Founding and Early Settlement
If Toronto could think, it would surely be confused about who it is because almost from the moment of its founding in 1793 its name or boundaries or both have repeatedly been changed. Chapter 2 in my book describes these changes. Here are some additional images to supplement those in that chapter.
First, here’s a slightly larger version of Salmon’s 1785 map of North America than the part I include in the book. It shows Lake Erie and some of the Atlantic Coast near Boston. Apart from its historical interest, I find this remarkable for the astonishing quality of the engraving. Click on it to enlarge.
On the left is the survey of the Toronto Purchase, actually made about 15 years after the actual purchase of 1787, which was apparently based on written descriptions, so it’s little wonder the land claim of the Mississauga Indians arose a couple of centuries later. Lake Ontario is at the bottom, with Toronto Harbour at the right. The Humber River runs through the center of the purchased area. The map on the right shows how Toronto’s name was transferred from a fishing weir on a lake used by fur traders, to the name of the lake (now Lake Simcoe), to the portage or carrying place of the Humber River, to the fort near the mouth of that on the shore of Lake Ontario, and then, because that was the name associated with the purchase of land from the Mississaugas, to the initial settlement of Toronto when Simcoe and the Queen’s Rangers moved the capital of Upper Canada here from Niagara-on-the-Lake (then called Newark) in the summer of 1793. [The origins of the name ‘Toronto’ are discussed in A. Rayburn, “The Real Story of How Toronto got its Name.”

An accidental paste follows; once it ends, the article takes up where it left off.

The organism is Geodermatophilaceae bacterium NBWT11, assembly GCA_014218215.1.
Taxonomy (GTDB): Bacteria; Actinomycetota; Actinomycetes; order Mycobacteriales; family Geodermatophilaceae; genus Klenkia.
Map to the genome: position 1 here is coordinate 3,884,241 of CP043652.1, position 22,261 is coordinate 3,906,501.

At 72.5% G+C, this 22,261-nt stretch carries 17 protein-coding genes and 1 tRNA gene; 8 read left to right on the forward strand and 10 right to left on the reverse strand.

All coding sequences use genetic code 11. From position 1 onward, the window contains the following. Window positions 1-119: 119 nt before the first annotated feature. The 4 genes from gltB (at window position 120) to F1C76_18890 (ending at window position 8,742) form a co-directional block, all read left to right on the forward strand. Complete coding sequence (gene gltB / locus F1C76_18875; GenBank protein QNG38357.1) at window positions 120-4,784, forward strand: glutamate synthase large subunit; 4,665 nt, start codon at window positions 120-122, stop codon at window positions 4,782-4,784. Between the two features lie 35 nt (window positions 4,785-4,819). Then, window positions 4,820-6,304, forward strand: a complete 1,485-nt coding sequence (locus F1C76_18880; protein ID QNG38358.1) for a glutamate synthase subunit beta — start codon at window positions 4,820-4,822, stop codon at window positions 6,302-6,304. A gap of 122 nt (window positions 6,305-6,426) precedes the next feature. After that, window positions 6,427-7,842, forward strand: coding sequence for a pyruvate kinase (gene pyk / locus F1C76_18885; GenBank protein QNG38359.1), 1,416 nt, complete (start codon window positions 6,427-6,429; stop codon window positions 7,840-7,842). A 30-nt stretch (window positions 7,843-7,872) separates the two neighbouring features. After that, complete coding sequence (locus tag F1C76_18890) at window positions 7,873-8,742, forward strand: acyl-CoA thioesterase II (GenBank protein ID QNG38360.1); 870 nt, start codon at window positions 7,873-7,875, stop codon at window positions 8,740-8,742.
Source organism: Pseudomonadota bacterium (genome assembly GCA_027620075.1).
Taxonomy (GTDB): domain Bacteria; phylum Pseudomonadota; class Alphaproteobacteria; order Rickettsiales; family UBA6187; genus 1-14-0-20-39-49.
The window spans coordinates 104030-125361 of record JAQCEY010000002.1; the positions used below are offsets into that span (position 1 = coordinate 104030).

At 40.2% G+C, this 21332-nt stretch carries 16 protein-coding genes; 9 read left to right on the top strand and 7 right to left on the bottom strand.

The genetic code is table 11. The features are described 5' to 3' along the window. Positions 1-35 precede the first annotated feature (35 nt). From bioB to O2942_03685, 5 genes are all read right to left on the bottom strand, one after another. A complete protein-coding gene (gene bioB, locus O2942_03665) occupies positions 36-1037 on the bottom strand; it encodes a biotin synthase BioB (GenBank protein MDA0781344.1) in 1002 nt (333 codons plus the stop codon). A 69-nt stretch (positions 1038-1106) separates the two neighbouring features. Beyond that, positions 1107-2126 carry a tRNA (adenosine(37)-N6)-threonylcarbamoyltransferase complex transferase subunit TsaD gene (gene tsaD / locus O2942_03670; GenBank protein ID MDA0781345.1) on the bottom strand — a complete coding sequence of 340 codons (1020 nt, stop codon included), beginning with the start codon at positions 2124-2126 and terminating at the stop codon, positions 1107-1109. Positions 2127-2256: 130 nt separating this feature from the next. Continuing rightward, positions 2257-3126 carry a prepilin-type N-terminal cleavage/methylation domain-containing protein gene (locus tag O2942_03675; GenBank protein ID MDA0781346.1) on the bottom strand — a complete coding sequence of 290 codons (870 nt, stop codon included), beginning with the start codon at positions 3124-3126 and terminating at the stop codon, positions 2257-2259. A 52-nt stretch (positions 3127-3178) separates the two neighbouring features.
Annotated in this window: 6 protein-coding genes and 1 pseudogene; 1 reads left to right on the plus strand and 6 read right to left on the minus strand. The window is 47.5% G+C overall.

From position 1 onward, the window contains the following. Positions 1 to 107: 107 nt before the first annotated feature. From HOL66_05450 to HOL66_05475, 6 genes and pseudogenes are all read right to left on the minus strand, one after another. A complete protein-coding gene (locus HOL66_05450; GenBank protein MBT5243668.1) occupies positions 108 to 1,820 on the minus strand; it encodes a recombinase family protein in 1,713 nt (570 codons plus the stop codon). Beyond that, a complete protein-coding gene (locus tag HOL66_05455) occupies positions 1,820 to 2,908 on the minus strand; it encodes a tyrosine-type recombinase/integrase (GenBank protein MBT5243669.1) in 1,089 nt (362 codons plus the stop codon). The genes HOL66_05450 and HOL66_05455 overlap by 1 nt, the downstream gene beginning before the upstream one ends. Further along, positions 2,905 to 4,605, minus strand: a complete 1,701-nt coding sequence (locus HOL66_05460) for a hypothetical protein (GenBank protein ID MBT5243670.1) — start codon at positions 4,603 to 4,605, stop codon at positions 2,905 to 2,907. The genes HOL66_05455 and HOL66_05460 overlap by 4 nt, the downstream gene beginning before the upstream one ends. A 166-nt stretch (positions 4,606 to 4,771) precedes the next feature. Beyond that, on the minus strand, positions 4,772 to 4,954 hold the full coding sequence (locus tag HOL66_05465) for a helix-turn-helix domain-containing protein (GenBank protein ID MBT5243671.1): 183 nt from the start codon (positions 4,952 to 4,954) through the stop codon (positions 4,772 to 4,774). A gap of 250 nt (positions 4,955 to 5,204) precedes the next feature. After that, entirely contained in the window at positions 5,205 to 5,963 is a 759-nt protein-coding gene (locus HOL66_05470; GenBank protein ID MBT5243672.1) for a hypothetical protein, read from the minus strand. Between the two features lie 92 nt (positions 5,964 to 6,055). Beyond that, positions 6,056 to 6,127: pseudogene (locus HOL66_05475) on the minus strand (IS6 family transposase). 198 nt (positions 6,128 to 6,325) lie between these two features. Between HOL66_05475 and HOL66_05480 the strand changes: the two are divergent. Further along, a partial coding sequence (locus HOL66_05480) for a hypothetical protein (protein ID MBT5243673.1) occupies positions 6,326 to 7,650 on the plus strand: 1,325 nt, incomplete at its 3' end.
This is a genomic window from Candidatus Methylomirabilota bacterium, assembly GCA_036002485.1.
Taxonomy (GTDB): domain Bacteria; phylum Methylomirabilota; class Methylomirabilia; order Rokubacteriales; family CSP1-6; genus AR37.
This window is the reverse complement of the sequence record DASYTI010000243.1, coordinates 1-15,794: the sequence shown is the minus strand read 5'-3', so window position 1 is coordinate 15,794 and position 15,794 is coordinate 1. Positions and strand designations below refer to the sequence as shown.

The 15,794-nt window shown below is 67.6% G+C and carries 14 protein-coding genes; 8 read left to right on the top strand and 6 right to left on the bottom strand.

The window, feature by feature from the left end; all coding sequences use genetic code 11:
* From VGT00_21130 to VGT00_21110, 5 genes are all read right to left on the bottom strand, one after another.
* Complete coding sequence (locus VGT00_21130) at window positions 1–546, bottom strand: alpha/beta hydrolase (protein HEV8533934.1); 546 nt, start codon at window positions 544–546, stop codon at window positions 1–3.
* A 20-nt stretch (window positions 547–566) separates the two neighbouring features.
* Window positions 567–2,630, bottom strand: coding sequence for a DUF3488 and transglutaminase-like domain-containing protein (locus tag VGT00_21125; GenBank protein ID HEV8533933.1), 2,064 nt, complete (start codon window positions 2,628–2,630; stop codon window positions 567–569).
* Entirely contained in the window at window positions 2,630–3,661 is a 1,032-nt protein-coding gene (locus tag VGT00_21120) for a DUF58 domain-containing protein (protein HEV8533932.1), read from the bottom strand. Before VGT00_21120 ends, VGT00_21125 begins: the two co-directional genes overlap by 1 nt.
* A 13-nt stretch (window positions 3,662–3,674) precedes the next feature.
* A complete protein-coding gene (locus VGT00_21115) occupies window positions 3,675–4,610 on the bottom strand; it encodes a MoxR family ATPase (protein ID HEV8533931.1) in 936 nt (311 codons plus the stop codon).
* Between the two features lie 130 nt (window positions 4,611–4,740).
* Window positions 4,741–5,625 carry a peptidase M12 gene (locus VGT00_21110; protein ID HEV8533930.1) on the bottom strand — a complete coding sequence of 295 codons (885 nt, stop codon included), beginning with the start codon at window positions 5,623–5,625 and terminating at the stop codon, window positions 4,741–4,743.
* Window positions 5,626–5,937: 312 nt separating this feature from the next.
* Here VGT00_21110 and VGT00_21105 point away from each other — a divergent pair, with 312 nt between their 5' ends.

The more or less regular grid survey that was initiated by Simcoe soon after he founded Toronto has had a lasting influence on the geography of the metropolitan area, as is apparent from this image from Google Maps, which shows major arterial roads in yellow. These follow the original survey for concession and side roads. The initial base line was set up about where the name Toronto is, with Yonge Street perpendicular to it. A second base line, also parallel to the shore of Lake Ontario was set up in what is now Mississauga, and the two surveys meet at an acute angle. Otherwise the system is remarkably regular.
These two maps, on a panel at a tiny wetlands park on the shore of Lake Ontario at the foot of Spadina Avenue, show the original site of Toronto, as set out according to Simcoe’s instructions, and its current location relative to the shoreline (there haven’t been many changes since 1999). The site was in a harbor sheltered by what was then a spit, and with a relatively narrow entrance that would be guarded by Fort York (the white dot in the upper left), now reconstructed as a heritage site surrounded by expressway ramps. The mouth of the Don River is on the top right. A major storm in the 1840s broke through the spit to create Toronto Islands. There has subsequently been substantial landfill to extend the shoreline.
City of Toronto 1834 to 2014
This map shows the border of the old City of Toronto in 1834, when it was incorporated and replaced the Town of York. Until 1912 it expanded by annexing a number of small adjacent municipalities, and apart from a few changes in the 1960s, it stayed that shape until 1998, when it was amalgamated with the the adjacent municipalities of Scarborough, North York, East York, York and Etobicoke to replace what had been Metropolitan Toronto and to create the new City of Toronto. All the internal boundaries have legally disappeared but the old place names are still widely used.
Contemporary maps showing the old City as it grew over the course of the 19th century can be seen at the Toronto Archives website at http://www.toronto.ca/archives/1834.htm
Greater Toronto Area, Census Metropolitan Area, Greater Golden Horseshoe